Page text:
As impressive as his credentials may be, Jeb is already feeling the brunt of disaffection from the right wing of his own party and the lefties of the opposition. He defends his compassionate immigration stance as one he's held for a long time, as if to say it should come as no surprise to anyone, hence hardly deserving of criticism.  But  the difference is that Jeb is now in the running as the Republican standard bearer and his views on this and other issues  will be under the microscope, if not the gun.

Time will tell if Jeb Bush resonates with Republicans in the presidential primaries. He comes across as a nice, competent, straight-talking guy -- but there is a lot at stake in the 2016 election. Primarily, there is an urgent  need for the GOP  to mount an aggressive,  forward-looking, energetic and youth-appealing  campaign, especially since the Democrat nominee will likely be Hillary Clinton. The well-worn Bush baggage, however light it may seem next to that of the former First Lady, is not something Republicans need to drag through months of public debate.  Nor do we need an election that pits one dynasty against another in a country that is frankly fed up with cronyism and political privilege.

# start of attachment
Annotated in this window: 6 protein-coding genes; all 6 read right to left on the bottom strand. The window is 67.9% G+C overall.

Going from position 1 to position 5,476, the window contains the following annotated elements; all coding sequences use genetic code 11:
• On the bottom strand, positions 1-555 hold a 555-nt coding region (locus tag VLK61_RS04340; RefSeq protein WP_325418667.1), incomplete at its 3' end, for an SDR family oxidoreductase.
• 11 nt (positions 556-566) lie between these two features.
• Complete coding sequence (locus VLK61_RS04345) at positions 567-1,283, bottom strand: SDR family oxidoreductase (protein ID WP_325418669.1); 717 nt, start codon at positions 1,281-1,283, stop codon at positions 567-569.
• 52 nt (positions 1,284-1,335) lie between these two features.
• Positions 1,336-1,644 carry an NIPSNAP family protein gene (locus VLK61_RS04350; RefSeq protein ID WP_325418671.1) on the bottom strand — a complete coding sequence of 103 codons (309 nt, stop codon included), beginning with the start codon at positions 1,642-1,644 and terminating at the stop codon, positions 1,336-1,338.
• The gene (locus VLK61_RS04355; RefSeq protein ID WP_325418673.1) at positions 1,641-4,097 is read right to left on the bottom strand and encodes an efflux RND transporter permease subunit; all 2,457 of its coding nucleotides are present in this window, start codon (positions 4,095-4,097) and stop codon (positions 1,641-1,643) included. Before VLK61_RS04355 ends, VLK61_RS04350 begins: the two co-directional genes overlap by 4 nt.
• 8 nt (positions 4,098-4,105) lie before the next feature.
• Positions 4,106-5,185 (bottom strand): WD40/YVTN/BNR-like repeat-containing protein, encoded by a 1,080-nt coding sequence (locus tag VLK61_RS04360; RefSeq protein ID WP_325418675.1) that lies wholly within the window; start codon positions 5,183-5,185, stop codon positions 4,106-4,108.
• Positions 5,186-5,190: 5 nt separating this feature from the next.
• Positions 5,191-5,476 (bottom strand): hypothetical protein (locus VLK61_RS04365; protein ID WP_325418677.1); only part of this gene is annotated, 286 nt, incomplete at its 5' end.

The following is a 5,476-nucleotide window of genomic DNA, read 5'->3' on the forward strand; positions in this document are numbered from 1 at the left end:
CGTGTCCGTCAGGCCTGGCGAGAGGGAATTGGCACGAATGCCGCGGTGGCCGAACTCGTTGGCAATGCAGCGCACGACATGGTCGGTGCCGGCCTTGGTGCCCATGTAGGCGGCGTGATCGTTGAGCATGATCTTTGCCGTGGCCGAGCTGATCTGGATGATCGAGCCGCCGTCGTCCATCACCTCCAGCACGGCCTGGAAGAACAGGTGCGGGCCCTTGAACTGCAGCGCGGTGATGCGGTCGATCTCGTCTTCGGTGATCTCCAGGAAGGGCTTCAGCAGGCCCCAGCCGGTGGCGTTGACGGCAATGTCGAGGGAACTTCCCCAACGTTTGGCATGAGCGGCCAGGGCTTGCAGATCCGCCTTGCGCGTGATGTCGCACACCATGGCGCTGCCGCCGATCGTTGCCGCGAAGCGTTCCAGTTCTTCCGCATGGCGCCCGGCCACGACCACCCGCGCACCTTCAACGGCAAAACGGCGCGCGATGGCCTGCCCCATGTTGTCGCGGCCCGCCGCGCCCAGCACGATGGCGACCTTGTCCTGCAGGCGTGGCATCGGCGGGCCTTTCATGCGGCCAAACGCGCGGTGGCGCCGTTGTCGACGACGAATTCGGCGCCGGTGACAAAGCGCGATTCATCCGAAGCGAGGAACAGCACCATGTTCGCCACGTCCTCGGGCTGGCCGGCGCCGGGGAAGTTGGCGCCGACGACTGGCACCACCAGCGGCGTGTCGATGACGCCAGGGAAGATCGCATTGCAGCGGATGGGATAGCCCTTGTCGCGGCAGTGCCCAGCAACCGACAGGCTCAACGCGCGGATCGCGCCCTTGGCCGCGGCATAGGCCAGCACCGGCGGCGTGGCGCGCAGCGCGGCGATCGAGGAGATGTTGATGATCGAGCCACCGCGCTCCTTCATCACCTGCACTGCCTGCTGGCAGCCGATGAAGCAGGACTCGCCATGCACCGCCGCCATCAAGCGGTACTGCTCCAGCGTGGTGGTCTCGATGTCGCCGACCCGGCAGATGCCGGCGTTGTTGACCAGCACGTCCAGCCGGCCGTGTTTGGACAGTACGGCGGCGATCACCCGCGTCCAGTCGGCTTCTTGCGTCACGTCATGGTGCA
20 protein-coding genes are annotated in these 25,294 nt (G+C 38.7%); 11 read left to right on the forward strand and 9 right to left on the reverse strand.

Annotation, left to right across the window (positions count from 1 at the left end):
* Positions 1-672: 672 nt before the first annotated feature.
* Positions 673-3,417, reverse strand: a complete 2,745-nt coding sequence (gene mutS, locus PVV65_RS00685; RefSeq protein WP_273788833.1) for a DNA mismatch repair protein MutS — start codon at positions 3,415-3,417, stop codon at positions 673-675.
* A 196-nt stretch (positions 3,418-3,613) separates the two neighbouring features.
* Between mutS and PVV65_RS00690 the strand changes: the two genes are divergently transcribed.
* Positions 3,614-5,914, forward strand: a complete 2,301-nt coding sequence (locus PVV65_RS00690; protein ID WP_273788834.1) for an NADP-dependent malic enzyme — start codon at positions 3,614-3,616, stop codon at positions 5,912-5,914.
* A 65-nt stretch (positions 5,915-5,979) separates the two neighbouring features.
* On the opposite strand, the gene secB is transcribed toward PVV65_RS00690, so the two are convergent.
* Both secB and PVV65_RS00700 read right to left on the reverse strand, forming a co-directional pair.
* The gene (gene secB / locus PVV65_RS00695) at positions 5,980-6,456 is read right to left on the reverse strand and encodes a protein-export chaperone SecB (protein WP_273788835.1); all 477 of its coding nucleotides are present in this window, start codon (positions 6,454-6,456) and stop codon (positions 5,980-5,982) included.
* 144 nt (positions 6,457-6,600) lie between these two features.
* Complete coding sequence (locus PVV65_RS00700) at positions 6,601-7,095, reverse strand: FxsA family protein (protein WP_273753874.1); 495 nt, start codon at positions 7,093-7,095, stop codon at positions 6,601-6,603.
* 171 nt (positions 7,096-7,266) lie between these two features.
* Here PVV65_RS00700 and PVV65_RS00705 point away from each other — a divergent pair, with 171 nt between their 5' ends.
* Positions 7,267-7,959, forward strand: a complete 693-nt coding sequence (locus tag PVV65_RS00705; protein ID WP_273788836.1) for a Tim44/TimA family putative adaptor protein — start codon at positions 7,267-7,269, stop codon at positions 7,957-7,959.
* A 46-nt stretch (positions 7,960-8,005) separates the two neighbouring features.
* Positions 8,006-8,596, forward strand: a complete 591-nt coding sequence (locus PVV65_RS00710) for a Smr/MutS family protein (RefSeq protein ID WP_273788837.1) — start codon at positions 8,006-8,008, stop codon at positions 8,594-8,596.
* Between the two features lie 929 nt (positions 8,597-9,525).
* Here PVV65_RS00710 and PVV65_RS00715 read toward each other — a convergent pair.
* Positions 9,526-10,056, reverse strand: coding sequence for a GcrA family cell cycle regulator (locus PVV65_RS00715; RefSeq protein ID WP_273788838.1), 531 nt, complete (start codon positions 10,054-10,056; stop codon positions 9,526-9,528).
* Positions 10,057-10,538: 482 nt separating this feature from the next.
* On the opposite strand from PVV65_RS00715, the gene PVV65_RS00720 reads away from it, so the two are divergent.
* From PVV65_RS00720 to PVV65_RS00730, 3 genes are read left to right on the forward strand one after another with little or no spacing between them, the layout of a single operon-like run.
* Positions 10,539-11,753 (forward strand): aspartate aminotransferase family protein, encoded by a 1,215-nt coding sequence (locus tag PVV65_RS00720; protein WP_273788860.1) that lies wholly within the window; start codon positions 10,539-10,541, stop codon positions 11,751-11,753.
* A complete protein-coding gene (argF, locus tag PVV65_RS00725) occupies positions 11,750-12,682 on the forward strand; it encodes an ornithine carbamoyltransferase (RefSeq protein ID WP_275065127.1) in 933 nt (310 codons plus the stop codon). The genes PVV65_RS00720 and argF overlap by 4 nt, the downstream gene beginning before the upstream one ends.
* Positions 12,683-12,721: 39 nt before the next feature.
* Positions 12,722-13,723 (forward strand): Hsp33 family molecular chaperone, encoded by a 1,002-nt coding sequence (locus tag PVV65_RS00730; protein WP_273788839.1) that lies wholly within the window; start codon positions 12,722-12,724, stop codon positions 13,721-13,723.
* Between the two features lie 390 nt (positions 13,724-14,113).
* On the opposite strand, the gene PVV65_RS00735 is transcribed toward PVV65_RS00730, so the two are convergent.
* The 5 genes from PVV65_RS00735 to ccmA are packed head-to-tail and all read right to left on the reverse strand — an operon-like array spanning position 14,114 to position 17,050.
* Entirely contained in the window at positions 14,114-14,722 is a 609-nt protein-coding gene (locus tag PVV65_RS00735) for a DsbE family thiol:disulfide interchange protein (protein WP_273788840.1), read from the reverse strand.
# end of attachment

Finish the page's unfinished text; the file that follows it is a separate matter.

The possibility of a Kennedy ascension to the presidency ended with Chappaquidick, and maybe again with John-John's tragic seaward spiral off the New England coast. Hillary, pushing age 70, is still trying to move back into the White House. But the conventions and contentions of name recognition are wearing thin with the American public. Nobody is burning for a Bush.  A candidate by any other name would smell as sweet. And maybe sweeter.